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    0.0.3 • Public • Published

    React Render To String Async

    Non-blocking asynchronous alternative to React.renderToString and React.renderToStaticMarkup.

    import React from "react";
    import { renderToString, renderToStaticMarkup } from "react-dom/server";
    import {
    } from "react-render-to-string-async";
    const root = React.createElement("div");
    const syncStr = renderToString(root);
    const asyncStr = await renderToStringAsync(root);
    console.log(syncStr === asyncStr); // true
    const syncStaticMarkup = renderToStaticMarkup(root);
    const asyncStaticMarkup = await renderToStaticMarkupAsync(root);
    console.log(syncStaticMarkup === asyncStaticMarkup); // true


    React.renderToString (and React.renderToStaticMarkup) can be very slow on large component trees and worse still it's blocking, meaning tasks waiting in the event queue won't be executed until it's fully complete.

    React.renderToStringAsync (and React.renderToStaticMarkupAsync) will perform work in chunks, yielding to the event loop, allowing rendering to be interleaved with other tasks.

    NOTE: React also offers React.renderToNodeStream (and React.renderToStaticNodeStream) which allows you to send individual chunks, one at a time and potentially yield to the event loop, however often this isn't suitable when server side rendering, as you need to finish the render before you can determine the appropriate response code, e.g. sending a 404 if the render eventually says the page is not found.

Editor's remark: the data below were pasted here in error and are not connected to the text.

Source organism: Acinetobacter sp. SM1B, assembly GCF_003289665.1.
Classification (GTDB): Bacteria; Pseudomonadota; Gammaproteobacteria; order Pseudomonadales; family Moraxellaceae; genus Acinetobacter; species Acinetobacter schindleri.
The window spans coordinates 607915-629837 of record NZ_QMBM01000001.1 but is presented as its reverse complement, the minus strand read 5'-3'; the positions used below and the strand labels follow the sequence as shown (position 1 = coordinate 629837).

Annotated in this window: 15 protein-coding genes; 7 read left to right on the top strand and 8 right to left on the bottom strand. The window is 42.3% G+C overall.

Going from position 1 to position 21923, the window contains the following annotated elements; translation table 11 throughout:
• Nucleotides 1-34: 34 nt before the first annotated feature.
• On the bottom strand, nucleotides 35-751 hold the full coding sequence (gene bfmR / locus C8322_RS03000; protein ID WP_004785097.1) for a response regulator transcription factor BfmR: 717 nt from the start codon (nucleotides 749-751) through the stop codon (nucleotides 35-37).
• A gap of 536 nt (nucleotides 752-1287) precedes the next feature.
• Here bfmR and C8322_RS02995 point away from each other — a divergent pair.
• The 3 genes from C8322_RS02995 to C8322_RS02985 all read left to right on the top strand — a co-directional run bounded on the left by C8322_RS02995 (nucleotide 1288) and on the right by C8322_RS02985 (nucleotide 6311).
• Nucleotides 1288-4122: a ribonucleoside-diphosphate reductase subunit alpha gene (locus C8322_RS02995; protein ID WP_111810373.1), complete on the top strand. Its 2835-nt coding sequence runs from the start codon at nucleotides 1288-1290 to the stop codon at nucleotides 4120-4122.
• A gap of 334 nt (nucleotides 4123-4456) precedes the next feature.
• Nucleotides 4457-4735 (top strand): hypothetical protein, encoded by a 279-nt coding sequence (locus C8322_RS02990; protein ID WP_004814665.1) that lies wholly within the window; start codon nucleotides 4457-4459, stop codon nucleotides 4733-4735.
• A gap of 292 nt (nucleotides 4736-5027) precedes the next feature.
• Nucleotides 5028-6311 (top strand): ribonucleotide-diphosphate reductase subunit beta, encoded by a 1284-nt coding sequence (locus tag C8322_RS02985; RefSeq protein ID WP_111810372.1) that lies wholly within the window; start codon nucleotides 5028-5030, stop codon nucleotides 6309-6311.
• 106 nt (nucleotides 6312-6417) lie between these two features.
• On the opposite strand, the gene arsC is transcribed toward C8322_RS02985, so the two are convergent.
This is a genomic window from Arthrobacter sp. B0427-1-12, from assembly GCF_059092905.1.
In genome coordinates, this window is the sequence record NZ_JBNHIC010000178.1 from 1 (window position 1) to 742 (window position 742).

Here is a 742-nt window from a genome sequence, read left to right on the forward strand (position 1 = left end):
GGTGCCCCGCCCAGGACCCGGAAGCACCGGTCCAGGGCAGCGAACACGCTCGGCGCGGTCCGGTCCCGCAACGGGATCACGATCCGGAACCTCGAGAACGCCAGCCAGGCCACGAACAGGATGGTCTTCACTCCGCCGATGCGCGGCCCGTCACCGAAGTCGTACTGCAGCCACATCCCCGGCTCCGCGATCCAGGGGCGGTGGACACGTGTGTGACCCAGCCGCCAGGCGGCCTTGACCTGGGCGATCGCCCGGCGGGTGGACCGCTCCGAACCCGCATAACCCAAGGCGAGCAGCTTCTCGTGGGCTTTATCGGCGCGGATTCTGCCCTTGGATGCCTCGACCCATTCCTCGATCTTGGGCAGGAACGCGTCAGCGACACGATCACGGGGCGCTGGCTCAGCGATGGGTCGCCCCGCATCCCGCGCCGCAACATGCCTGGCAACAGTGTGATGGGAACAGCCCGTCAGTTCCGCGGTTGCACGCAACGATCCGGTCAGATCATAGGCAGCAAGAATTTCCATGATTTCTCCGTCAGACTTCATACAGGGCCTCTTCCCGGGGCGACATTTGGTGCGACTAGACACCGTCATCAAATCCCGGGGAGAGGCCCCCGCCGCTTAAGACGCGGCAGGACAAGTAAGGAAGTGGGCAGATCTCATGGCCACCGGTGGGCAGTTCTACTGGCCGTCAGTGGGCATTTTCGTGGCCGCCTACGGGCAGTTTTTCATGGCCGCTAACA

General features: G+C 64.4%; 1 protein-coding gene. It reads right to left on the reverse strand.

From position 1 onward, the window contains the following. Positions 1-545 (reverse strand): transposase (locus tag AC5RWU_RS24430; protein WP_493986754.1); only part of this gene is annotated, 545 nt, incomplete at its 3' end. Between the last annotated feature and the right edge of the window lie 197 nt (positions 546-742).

Nothing clever is going on here, we're merely wrapping React.renderToNodeStream (and React.renderToStaticNodeStream) in a promise API.

    This means, just like React.renderToString, backpressure is not handled so you should expect the entire html string in memory at once.


    type renderToStringAsync = (
      options?: Options
    ) => Promise<string>;
    type renderToStaticMarkupAsync = (
      options?: Options
    ) => Promise<string>;
    interface Options {
      scheduleFn?: (fn) => any; // defaults to `setImmediate`


    DISCLAIMER: This is purely an experiment and has not yet been proven in a production environment.


    By sharing the CPU time more evenly among requests, we should see a lower standard deviation in response times. Cheaper requests should benefit the most, as they have an opportunity to finish without waiting for more expensive requests to complete.

    However, the median response time is expected to increase, as a particular request does not have unrestricted access to the CPU.

    Synthetic Benchmarks

    Very surprisingly, renderToStringAsync (setImmediate) appears to be faster than React.renderToString when given a large tree. It's slower however on smaller trees. See Benchmarks.

    Additionally, it appears renderToStringAsync (process.nextTick) and renderToStringAsync ((fn) => fn()) are faster still, however they do not yield to the event loop; perhaps a nice alternative if yielding in fact results in poorer overall performance.




    npm i react-render-to-string-async

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    • riscarrott